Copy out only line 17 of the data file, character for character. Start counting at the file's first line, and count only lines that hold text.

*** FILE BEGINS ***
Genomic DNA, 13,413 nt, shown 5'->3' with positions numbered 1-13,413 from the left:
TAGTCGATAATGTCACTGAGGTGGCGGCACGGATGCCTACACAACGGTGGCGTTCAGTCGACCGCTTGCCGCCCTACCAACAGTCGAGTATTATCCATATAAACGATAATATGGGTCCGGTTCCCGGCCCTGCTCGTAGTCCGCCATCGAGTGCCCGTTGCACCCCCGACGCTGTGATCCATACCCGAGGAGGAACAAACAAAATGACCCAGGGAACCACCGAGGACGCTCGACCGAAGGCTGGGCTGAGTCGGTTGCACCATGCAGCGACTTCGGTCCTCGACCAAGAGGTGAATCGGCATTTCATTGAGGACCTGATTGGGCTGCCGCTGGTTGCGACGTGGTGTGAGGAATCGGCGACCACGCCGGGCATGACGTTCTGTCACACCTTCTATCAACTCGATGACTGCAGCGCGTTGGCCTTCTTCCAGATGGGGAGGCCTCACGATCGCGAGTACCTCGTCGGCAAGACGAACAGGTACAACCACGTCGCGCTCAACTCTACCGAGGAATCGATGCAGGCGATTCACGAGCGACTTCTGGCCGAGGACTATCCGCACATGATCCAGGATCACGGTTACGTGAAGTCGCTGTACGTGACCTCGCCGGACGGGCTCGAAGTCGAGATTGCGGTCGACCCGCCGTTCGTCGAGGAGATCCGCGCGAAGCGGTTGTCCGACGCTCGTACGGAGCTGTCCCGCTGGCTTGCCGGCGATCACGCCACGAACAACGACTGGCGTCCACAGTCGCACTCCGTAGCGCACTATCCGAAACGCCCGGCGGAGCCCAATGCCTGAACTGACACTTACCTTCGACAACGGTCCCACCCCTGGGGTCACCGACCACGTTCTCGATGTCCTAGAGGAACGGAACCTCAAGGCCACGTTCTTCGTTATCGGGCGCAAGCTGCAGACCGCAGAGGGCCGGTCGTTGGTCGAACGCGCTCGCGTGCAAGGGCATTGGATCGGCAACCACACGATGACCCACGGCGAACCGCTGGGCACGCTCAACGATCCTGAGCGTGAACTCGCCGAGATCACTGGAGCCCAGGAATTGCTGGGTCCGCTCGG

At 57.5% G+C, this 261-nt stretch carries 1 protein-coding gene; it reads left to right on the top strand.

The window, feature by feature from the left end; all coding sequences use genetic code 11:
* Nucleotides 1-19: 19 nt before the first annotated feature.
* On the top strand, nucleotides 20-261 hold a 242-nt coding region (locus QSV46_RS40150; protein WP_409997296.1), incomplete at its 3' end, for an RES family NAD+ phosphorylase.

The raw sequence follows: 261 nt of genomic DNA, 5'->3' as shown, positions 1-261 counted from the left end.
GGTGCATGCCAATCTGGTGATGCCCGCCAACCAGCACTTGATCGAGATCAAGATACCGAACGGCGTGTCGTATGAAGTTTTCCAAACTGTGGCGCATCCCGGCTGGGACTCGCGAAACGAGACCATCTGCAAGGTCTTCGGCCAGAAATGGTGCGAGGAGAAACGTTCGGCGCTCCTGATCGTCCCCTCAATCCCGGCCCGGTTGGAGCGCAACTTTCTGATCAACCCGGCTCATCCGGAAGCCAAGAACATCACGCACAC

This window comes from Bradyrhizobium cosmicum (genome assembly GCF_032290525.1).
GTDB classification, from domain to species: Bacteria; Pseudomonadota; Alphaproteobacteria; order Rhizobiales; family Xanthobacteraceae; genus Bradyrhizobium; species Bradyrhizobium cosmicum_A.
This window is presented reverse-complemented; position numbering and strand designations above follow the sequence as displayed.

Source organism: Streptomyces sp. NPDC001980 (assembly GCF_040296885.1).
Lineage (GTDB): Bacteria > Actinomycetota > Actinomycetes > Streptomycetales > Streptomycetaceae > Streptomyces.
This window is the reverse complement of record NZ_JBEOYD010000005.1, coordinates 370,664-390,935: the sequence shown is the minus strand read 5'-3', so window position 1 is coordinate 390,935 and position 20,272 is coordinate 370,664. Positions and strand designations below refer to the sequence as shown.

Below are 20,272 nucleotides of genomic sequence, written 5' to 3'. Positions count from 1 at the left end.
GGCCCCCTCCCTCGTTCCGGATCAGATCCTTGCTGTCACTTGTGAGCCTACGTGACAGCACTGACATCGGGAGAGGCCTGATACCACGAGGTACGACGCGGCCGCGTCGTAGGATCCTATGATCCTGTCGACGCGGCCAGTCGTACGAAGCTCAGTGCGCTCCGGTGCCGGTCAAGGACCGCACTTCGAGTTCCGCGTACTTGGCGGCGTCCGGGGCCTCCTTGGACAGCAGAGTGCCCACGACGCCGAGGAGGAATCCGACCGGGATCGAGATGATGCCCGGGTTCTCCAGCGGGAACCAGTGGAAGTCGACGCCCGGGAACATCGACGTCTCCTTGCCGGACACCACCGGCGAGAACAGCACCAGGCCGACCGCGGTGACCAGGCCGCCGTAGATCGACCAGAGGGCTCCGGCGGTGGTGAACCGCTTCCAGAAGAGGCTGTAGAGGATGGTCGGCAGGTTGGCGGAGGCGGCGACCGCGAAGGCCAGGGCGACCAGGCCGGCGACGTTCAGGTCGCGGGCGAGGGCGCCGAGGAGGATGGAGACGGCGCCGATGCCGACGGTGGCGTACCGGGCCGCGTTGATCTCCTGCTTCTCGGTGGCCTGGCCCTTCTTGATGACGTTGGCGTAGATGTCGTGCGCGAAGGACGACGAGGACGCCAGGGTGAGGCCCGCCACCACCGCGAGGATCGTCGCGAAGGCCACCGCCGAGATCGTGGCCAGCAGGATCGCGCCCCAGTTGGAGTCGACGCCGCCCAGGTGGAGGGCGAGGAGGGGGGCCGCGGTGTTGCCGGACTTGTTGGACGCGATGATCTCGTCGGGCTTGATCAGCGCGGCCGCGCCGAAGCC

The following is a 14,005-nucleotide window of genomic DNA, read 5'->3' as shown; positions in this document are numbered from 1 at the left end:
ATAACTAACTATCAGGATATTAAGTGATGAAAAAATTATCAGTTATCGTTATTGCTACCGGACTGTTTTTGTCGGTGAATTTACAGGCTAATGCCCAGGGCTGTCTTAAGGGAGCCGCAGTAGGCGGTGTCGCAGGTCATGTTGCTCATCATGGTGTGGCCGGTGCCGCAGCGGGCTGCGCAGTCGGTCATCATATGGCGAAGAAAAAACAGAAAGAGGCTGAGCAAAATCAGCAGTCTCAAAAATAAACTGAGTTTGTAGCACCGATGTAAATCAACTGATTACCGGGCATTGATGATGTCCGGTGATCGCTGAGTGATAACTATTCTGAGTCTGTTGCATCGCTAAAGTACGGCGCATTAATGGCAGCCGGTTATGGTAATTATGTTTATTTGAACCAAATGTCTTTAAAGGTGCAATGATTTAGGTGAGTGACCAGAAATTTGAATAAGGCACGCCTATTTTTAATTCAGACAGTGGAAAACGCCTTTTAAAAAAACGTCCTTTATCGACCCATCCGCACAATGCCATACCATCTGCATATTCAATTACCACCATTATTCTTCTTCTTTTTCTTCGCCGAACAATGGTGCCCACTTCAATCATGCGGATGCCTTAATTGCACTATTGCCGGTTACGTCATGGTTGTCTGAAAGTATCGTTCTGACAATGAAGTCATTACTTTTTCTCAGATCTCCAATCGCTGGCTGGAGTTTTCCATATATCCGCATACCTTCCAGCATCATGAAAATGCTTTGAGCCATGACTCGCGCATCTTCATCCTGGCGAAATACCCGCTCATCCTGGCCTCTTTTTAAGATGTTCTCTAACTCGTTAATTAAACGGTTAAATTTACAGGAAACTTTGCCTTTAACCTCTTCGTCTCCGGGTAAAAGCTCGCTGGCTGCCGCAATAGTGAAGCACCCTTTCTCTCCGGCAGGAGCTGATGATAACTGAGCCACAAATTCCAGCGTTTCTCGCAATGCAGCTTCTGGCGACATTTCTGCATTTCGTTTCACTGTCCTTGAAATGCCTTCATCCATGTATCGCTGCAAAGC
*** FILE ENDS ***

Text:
The following is a 14,005-nucleotide window of genomic DNA, read 5'->3' as shown; positions in this document are numbered from 1 at the left end: